Does drinking garri (cassava flakes) affect the eyes?

Despite its widespread consumption as a primary food source during times of economic crisis, health experts caution that drinking poorly produced garri can lead to vision loss. Why? Learn more from this article.

Garri, an African staple food also called cassava flakes packed in small air-tight leather bags

Key takeaways

  • Garri can affect the eyes, leading to vision impairment if it is improperly processed. Ensure to soak, ferment, and dry cassava during processing to reduce the cyanide content and make garri safer for drinking.
  • Aside from soaking and drinking, other healthier ways to consume garri include consuming it as garri fufu, garri smoothies, and garri pancakes. 
  • Always consult a registered dietician before making garri an important part of your daily diet. 

Garri is an essential dietary component in many West African nations like Nigeria, Togo, Ghana, Cameroon, Mozambique, and Liberia. It is derived from processed cassava. Also known as "cassava flakes," many people consider garri a treasure because it contains high fiber and can provide a sense of fullness after consumption.  

In Nigeria, particularly, garri has become a huge aspect of the culture; you can find it on the shelves of nearly every household. Its versatility allows for various forms of consumption, such as drinking, soaking, snacking, or even transforming it into a full-fledged meal. 

Despite its popularity as a staple food, there has been some concern about the effect of garri on the eyes. What is the effect of garri in the body? This piece answers all your questions, including how to eliminate the potentially harmful cyanide in garri and how to know poorly processed garri. Keep reading to find out.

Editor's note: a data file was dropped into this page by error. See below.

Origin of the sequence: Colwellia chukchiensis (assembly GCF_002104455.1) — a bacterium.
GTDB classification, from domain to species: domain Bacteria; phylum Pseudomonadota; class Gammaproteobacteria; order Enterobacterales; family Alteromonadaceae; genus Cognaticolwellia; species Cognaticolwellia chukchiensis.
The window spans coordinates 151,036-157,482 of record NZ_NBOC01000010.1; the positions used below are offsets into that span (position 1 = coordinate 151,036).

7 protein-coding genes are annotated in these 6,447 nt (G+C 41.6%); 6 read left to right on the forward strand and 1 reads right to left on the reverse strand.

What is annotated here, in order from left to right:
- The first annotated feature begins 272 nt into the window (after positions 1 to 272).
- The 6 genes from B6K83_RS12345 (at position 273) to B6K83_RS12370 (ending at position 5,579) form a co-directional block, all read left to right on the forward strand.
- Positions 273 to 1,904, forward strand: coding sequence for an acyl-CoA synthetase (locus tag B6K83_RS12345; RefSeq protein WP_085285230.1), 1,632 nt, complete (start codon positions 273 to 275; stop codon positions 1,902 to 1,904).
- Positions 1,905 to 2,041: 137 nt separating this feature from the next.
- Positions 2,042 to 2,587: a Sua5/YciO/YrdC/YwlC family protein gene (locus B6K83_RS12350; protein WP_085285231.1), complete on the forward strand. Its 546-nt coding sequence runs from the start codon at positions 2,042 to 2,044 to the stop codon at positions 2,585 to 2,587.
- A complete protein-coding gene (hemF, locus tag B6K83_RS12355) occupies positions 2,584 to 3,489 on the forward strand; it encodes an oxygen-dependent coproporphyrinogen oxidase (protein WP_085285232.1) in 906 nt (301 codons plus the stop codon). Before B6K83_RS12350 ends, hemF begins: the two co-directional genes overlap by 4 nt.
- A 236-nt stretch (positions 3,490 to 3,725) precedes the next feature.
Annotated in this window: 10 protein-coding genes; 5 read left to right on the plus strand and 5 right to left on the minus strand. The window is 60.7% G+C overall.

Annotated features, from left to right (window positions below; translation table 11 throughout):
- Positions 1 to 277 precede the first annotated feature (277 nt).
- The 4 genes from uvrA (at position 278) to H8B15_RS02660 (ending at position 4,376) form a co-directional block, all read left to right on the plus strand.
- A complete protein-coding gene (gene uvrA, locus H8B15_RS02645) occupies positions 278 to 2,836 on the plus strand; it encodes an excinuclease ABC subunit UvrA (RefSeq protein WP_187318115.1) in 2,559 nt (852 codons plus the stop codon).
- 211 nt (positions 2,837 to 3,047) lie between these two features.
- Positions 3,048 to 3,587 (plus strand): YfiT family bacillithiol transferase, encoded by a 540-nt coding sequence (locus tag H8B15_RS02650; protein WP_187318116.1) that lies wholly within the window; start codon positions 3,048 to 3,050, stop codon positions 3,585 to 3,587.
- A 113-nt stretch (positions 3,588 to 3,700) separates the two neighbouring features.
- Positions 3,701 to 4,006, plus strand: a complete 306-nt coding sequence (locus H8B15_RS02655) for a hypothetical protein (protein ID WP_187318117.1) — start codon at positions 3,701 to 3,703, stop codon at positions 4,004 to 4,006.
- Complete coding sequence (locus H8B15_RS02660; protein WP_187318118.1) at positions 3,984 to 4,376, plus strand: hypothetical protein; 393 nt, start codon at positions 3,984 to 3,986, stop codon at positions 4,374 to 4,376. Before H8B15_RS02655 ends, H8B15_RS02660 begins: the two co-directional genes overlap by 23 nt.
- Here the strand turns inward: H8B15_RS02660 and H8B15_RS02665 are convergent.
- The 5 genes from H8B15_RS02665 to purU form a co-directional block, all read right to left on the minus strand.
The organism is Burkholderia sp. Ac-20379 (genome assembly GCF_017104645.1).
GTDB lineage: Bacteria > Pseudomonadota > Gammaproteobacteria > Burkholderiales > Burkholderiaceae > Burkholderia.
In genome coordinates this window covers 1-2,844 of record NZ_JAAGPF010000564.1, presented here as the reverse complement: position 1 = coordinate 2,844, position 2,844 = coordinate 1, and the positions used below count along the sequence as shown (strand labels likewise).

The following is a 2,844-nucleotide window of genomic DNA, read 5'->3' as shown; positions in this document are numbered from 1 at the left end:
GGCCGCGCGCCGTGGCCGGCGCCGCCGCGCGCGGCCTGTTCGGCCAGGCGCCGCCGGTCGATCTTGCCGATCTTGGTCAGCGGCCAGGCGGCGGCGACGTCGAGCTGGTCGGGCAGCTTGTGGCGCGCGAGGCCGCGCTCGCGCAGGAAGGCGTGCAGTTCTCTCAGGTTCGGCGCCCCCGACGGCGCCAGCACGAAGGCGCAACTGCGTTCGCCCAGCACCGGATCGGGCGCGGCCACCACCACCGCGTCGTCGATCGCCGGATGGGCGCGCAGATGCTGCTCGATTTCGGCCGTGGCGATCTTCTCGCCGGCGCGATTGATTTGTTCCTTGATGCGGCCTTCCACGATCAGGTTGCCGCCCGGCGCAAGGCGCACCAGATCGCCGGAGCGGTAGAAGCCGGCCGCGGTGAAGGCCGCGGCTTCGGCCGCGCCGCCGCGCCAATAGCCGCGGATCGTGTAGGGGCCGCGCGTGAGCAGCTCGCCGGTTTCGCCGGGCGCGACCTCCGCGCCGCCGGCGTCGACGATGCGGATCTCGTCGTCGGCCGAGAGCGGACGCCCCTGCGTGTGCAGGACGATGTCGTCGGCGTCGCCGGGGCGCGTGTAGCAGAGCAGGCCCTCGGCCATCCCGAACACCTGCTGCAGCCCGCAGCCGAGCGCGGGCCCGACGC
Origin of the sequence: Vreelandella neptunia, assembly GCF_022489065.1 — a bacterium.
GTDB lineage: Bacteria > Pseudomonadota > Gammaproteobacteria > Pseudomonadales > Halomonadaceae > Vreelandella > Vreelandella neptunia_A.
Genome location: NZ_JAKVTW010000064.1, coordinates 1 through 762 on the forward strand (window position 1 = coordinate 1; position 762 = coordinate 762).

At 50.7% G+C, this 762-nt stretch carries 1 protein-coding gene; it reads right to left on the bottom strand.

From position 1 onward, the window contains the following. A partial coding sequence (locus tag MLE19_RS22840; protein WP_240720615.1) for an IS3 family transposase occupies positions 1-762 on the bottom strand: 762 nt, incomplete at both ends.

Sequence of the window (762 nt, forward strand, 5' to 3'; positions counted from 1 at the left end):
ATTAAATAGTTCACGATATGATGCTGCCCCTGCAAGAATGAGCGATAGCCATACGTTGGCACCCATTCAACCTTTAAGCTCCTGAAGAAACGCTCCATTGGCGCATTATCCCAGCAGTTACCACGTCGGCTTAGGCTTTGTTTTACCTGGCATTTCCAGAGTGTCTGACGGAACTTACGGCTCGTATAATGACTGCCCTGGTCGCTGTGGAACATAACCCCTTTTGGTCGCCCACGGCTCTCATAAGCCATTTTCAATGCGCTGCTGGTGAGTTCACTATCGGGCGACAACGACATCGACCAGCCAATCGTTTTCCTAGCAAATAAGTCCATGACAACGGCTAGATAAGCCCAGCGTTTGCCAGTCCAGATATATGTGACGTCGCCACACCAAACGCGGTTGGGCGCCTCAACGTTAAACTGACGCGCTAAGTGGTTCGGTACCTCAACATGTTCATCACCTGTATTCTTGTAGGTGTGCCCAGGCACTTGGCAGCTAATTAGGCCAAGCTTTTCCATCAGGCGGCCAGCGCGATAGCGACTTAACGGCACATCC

What is garri?

Garri, also called cassava flakes, is a staple food made from freshly harvested cassava tubers. It comes in two colors — yellow and white. While both yellow and white garri offer nutritional benefits, the yellow type does have some distinct advantages because it contains antioxidants and vitamin E. The presence of antioxidants in yellow garri plays a crucial role in combating harmful toxins, including cyanide. 

The production of garri involves peeling, washing, grating, or crushing cassava tubers to make a mash. After the cassava mash is mixed with palm oil, it is placed in a porous bag and put in an adjustable press machine for dewatering; this process lasts about 1-3 hours. Once it dries, the mash is sieved and roasted in a clay frying pot. Depending on your preferred color, you can fry the mash with or without palm oil. 

Does drinking garri cause eye problems?

Health experts don’t consider drinking garri harmful to the eyes. But drinking poorly processed garri can affect the eyes and may lead to loss of vision.

No scientific evidence proves the effect of garri on the eyes. However, it is important to note that cassava, the root crop which garri is made from, contains cyanogenic glycosides that can lead to cyanide poisoning if not appropriately processed.  

How garri can affect the eyes